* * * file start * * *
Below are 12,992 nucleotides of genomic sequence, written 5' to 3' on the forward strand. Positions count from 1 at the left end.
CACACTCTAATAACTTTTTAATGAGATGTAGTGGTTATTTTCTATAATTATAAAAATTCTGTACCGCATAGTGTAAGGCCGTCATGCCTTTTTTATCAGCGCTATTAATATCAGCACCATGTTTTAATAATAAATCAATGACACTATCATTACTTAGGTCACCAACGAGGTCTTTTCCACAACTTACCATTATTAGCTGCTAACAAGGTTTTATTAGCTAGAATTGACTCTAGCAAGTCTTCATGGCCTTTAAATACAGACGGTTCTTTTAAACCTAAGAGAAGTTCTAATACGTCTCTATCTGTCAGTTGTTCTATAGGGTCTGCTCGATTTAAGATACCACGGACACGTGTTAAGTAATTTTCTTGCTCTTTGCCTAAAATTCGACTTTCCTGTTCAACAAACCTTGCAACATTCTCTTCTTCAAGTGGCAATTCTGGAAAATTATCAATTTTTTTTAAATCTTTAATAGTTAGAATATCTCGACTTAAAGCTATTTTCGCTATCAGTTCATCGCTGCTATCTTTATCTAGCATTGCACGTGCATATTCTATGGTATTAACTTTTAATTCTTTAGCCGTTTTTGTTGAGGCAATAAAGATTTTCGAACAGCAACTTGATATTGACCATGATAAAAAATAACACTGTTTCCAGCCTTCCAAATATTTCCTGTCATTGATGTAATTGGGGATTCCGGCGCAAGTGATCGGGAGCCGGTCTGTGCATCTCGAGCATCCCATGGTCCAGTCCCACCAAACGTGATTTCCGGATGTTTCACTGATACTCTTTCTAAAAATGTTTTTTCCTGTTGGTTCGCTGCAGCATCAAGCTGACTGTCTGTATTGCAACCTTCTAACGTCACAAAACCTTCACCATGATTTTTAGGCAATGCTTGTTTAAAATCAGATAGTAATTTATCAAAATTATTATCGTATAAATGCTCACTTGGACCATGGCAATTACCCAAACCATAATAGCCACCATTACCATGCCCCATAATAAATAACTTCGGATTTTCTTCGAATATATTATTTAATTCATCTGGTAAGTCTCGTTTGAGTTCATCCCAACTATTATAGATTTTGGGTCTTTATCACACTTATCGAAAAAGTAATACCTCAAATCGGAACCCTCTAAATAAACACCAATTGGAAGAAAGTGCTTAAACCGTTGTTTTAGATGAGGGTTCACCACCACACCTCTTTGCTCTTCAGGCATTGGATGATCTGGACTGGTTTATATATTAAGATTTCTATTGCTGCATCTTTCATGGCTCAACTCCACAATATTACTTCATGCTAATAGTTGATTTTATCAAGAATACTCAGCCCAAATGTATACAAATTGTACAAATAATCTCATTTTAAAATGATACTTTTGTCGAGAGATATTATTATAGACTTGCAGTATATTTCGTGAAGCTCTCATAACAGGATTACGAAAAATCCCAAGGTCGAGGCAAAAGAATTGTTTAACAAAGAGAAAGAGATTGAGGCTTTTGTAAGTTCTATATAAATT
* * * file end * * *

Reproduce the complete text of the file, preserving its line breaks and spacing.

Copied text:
Below are 12,992 nucleotides of genomic sequence, written 5' to 3' on the forward strand. Positions count from 1 at the left end.
CACACTCTAATAACTTTTTAATGAGATGTAGTGGTTATTTTCTATAATTATAAAAATTCTGTACCGCATAGTGTAAGGCCGTCATGCCTTTTTTATCAGCGCTATTAATATCAGCACCATGTTTTAATAATAAATCAATGACACTATCATTACTTAGGTCACCAACGAGGTCTTTTCCACAACTTACCATTATTAGCTGCTAACAAGGTTTTATTAGCTAGAATTGACTCTAGCAAGTCTTCATGGCCTTTAAATACAGACGGTTCTTTTAAACCTAAGAGAAGTTCTAATACGTCTCTATCTGTCAGTTGTTCTATAGGGTCTGCTCGATTTAAGATACCACGGACACGTGTTAAGTAATTTTCTTGCTCTTTGCCTAAAATTCGACTTTCCTGTTCAACAAACCTTGCAACATTCTCTTCTTCAAGTGGCAATTCTGGAAAATTATCAATTTTTTTTAAATCTTTAATAGTTAGAATATCTCGACTTAAAGCTATTTTCGCTATCAGTTCATCGCTGCTATCTTTATCTAGCATTGCACGTGCATATTCTATGGTATTAACTTTTAATTCTTTAGCCGTTTTTGTTGAGGCAATAAAGATTTTCGAACAGCAACTTGATATTGACCATGATAAAAAATAACACTGTTTCCAGCCTTCCAAATATTTCCTGTCATTGATGTAATTGGGGATTCCGGCGCAAGTGATCGGGAGCCGGTCTGTGCATCTCGAGCATCCCATGGTCCAGTCCCACCAAACGTGATTTCCGGATGTTTCACTGATACTCTTTCTAAAAATGTTTTTTCCTGTTGGTTCGCTGCAGCATCAAGCTGACTGTCTGTATTGCAACCTTCTAACGTCACAAAACCTTCACCATGATTTTTAGGCAATGCTTGTTTAAAATCAGATAGTAATTTATCAAAATTATTATCGTATAAATGCTCACTTGGACCATGGCAATTACCCAAACCATAATAGCCACCATTACCATGCCCCATAATAAATAACTTCGGATTTTCTTCGAATATATTATTTAATTCATCTGGTAAGTCTCGTTTGAGTTCATCCCAACTATTATAGATTTTGGGTCTTTATCACACTTATCGAAAAAGTAATACCTCAAATCGGAACCCTCTAAATAAACACCAATTGGAAGAAAGTGCTTAAACCGTTGTTTTAGATGAGGGTTCACCACCACACCTCTTTGCTCTTCAGGCATTGGATGATCTGGACTGGTTTATATATTAAGATTTCTATTGCTGCATCTTTCATGGCTCAACTCCACAATATTACTTCATGCTAATAGTTGATTTTATCAAGAATACTCAGCCCAAATGTATACAAATTGTACAAATAATCTCATTTTAAAATGATACTTTTGTCGAGAGATATTATTATAGACTTGCAGTATATTTCGTGAAGCTCTCATAACAGGATTACGAAAAATCCCAAGGTCGAGGCAAAAGAATTGTTTAACAAAGAGAAAGAGATTGAGGCTTTTGTAAGTTCTATATAAATT